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Karen Lynn Vidra, The Texas Tornado

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Mothering Mother: An Alzheimer's Journey. (Part One.)
By Karen Lynn Vidra, The Texas Tornado
Wednesday, March 12, 2008

Rated "PG" by the Author.

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A woman is taking care of her sick mother, who has Alzheimer's disease. She longs for the days where her mother was vibrant, healthy, and able to do things for herself.

I wish I could go back to the life I had before, the life where Mother wasn't sick, in need of constant care, constant supervision.

Mother used to be able to do things for herself: pay the bills, cook, take care of her family, enjoy going out--now she sits in the livingroom, wondering who she is, where she is, what she's doing. 

She has Alzheimer's disease.

At first, we didn't really see any changes; however, as the disease progressed, we noted that Mother started having memory lapses; as time went on, these "lapses" became more frequent, more noticeable.

For instance, Mother would ask us how to make macaroni and cheese when she used to make it with little or no difficulty.  We found that odd; odder still was when Mother would attempt to balance the checkbook, only to forget where the numbers went, messing up what we had worked so hard to do correctly.

Another thing Mother would do was ask who we were or where she lived.  It was like she was turning into a little child, and it terrified us.

We immediately took Mother to the doctor's office.  He had her go to the hospital, where she could be seen by a neurologist, to see what was going on with her.  She had CAT-scans, MRI's, and other testing; it took a few days.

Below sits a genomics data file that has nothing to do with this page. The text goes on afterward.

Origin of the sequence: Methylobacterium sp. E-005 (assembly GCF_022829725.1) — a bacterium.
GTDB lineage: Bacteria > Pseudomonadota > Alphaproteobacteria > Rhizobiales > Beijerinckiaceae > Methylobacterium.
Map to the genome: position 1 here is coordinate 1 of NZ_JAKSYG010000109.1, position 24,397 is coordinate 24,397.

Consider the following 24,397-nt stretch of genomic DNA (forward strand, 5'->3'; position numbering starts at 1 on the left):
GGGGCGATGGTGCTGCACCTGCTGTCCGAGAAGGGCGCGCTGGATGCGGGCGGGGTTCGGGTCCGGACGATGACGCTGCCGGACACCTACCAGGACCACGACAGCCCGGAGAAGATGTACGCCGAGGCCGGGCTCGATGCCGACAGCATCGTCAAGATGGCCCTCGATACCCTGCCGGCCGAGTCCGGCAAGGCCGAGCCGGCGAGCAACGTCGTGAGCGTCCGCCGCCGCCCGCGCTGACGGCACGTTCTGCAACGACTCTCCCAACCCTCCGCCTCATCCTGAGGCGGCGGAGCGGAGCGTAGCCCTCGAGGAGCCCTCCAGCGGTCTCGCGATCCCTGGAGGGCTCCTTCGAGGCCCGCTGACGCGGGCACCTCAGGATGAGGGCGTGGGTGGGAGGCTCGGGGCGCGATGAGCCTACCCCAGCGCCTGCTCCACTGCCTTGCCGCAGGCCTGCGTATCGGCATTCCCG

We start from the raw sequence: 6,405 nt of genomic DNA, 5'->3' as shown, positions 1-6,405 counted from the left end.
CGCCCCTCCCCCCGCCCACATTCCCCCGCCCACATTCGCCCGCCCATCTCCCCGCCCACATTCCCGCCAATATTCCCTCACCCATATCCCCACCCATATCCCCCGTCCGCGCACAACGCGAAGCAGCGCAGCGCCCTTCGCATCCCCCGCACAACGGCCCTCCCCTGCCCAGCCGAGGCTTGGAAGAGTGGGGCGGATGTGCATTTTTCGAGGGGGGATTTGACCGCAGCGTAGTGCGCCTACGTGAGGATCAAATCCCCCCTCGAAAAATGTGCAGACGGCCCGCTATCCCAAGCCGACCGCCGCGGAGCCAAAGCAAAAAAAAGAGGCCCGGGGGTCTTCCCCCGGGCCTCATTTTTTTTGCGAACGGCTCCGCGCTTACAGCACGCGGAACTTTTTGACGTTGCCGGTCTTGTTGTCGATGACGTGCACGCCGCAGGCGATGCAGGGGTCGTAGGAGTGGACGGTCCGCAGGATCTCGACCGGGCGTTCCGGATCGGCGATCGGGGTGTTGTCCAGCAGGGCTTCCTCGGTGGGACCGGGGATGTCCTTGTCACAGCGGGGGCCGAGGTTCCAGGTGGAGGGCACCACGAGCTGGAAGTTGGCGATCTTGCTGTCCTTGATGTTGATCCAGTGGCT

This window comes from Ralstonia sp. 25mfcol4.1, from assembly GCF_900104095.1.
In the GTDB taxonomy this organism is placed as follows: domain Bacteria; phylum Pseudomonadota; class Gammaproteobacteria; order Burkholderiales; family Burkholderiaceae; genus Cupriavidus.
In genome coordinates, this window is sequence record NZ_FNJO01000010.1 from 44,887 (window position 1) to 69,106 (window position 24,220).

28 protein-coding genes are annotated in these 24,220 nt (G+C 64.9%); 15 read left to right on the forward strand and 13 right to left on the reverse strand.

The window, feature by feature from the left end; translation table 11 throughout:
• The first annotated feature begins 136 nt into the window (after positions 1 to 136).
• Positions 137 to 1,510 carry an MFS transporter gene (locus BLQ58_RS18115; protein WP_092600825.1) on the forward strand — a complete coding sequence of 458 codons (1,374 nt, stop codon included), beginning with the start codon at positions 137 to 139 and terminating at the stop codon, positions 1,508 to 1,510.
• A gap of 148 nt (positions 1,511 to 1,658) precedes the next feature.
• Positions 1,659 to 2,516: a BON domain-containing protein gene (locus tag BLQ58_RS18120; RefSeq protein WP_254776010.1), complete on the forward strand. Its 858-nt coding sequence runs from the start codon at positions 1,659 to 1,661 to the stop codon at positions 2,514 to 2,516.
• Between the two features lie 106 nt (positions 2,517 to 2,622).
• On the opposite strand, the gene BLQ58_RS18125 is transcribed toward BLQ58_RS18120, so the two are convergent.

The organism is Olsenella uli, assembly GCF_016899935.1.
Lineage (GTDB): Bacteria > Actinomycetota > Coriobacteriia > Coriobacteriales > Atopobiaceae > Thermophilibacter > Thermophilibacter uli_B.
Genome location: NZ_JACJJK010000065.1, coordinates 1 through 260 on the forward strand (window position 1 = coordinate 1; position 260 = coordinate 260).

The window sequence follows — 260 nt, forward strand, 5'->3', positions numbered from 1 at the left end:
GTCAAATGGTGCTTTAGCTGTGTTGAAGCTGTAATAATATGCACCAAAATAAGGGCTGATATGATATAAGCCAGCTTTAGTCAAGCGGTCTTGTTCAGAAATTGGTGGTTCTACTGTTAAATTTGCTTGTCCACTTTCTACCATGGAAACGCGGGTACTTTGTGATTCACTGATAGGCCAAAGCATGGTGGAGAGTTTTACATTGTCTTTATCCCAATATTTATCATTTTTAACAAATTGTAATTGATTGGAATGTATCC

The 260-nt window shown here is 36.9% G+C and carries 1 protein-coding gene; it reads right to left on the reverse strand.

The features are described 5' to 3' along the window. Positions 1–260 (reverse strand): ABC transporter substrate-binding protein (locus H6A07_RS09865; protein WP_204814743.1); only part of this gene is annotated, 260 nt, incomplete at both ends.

We waited, fretted, wondering what on earth was going on; when the neurologist gave us the devastating news, we all cried.  Mother had the beginning stages of Alzheimers related dementia.  Alzheimer's disease was an insidious disease affecting memory; as time would pass, the memory loss would get so bad it would render its sufferers helpless.

In other words, Mother (and people like her) would require constant supervision, would become like wizened little children in senior citizen's bodies.

It was the worst thing that could have ever happened to us.

Now two years later, the disease has progressed rapidly.  Mother cannot be by herself because she could risk injuring herself (or others), and she can't remember anything, even if you've only asked her five minutes ago.

She can remember anything prior to 1970; however, anything current, she has no clue.  She doesn't even know who the president is anymore, or what is going on in our world.  To her, the War in Iraq is science fiction; and forget about September 11, 2001.

To her, people like Barack Obama, the Clintons, President George Walker Bush, or Osama bin Laden are only fictional characters; she has no clue who they are or what they've done.

Mother talks about Dwight D. Eisenhower, John Kennedy, or Richard Nixon as though they are her close friends; she talks about her childhood or the Korean War, and she can talk about the first man on the moon.

As for current events, however, it is entirely foreign to her, even though she watches the news, reads the paper; five minutes later, it's as though she's gotten a sudden case of amnesia because she can't remember what she's just seen or read.

When people come to visit, she asks who they are, what they are doing in her house. Mother gets all defensive; she is terrified someone is robbing her.  I can't tell you how  many times she's threatened to call the police because "bad people were breaking into her house". We've had some huge fights about this, and it's tearing our family apart.